Factbox: Quick action Trump could take on energy, environment and climate

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By Valerie Volcovici | WASHINGTON

WASHINGTON Donald Trump – a big supporter of the
U.S. oil, gas and coal industries – has promised to get to work
quickly after being sworn in as president of the United States,
raising expectations that he will sign a slew of executive

Here are some of the executive actions and other maneuvers
that could come quickly, related to energy, the environment, and
climate change:


Trump, a Republican, has promised to kill Democratic
predecessor Barack Obama’s Clean Power Plan, a rule that
requires states to cut carbon dioxide emissions from power
plants. He has a few options to do so, some simpler than others.

The plan is being challenged by 27 of the 50 states in
court, so one option is to order the Justice Department to stop
defending it – effectively giving the plaintiffs a win. Trump
could also seek a “voluntary remand” asking the court to send
the rule back to the Environmental Protection Agency for review.
The problem is that attorneys general from states like New York
and California, as well as environmental groups, would likely
step into the gap and defend the rule.

Another possibility would be to order the EPA not to enforce
the rule. But that, too, could open the door to lawsuits.

A third option would be for Trump’s administration to try to
issue a new regulation “withdrawing” the Clean Power Plan, even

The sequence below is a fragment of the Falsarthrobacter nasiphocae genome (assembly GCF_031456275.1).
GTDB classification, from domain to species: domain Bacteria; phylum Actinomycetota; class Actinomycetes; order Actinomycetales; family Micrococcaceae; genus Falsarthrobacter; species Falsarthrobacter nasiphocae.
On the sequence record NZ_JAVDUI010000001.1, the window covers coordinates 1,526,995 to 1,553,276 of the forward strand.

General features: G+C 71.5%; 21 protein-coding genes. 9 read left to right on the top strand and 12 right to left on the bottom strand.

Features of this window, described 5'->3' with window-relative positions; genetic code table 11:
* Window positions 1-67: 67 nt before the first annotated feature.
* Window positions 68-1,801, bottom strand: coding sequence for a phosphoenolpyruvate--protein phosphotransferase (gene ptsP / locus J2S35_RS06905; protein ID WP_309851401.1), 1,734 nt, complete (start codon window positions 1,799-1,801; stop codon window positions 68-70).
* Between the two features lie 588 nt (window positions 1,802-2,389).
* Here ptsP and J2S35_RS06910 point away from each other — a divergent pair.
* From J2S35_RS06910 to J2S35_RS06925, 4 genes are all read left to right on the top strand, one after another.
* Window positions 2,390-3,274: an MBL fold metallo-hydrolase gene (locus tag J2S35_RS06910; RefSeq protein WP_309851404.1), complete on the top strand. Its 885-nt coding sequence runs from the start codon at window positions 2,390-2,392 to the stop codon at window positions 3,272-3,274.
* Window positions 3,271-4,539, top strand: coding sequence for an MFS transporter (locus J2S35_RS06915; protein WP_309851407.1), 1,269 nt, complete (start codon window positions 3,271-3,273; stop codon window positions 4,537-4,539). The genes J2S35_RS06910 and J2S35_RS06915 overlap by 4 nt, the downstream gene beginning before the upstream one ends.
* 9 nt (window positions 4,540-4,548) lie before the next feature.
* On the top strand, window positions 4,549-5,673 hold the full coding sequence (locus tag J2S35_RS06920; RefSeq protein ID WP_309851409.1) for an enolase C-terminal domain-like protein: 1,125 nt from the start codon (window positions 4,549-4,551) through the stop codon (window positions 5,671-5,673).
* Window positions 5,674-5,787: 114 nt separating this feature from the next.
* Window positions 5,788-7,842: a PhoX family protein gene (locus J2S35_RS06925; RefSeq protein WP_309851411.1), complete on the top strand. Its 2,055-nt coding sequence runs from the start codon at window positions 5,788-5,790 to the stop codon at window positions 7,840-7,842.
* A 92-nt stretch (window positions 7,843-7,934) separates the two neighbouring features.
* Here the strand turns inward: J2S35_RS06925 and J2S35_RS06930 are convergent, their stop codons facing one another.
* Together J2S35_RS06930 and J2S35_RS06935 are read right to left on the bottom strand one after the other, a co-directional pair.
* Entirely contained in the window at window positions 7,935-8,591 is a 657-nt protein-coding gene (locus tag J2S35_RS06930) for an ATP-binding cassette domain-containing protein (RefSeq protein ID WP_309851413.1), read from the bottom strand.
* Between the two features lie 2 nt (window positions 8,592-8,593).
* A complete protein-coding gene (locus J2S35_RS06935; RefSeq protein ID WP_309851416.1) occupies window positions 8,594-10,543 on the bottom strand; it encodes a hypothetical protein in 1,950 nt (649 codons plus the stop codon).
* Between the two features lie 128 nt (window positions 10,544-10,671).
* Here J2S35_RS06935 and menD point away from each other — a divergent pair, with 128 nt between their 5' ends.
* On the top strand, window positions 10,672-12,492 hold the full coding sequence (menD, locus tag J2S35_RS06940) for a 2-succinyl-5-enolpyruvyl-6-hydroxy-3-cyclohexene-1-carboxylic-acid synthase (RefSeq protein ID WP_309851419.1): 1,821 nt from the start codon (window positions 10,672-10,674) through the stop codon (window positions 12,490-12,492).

if it is upheld in the courts, according to the American Energy
Alliance, an industry group that helped advise Trump’s energy
transition team. That move may not be a fast one.

The Clean Power Plan, finalized in 2015, is the centerpiece
of Obama’s broader climate change strategy.


Trump has promised to ask TransCanada Corp to
resubmit its application to build the Keystone XL pipeline, a
project to pipe more Canadian oil sands crude into the United
States that was rejected by the Obama administration after years
of environmental lobbying against it. While the invitation to
resubmit could come fast, it is unclear whether TransCanada
would seek to revive the project given that oil prices are far
lower now than they were when the company initially pursued it.

Trump may also seek to issue an order to undo a guidance
issued last August by the White House Council on Environmental
Quality that requires federal agencies to quantify greenhouse
gas emissions and factor in impacts on climate change while
evaluating projects like pipelines. The council had updated the
decades-old National Environmental Policy Act to include the
greenhouse gas update.


Trump could sign an executive order approving the Dakota
Access Pipeline in North Dakota, or order the acting secretary
of the army to approve the project, according to Brigham McCown,
former head of the U.S. Pipeline and Hazardous Materials Safety
Administration under President George W. Bush. However, such a
move would be highly unpopular among pipeline opponents who have
camped out at the construction site for months, drawing national
attention. Leaders from the Standing Rock Sioux tribe, which led
the protests over worries the pipeline would threaten water
quality, have vowed to challenge any executive action. The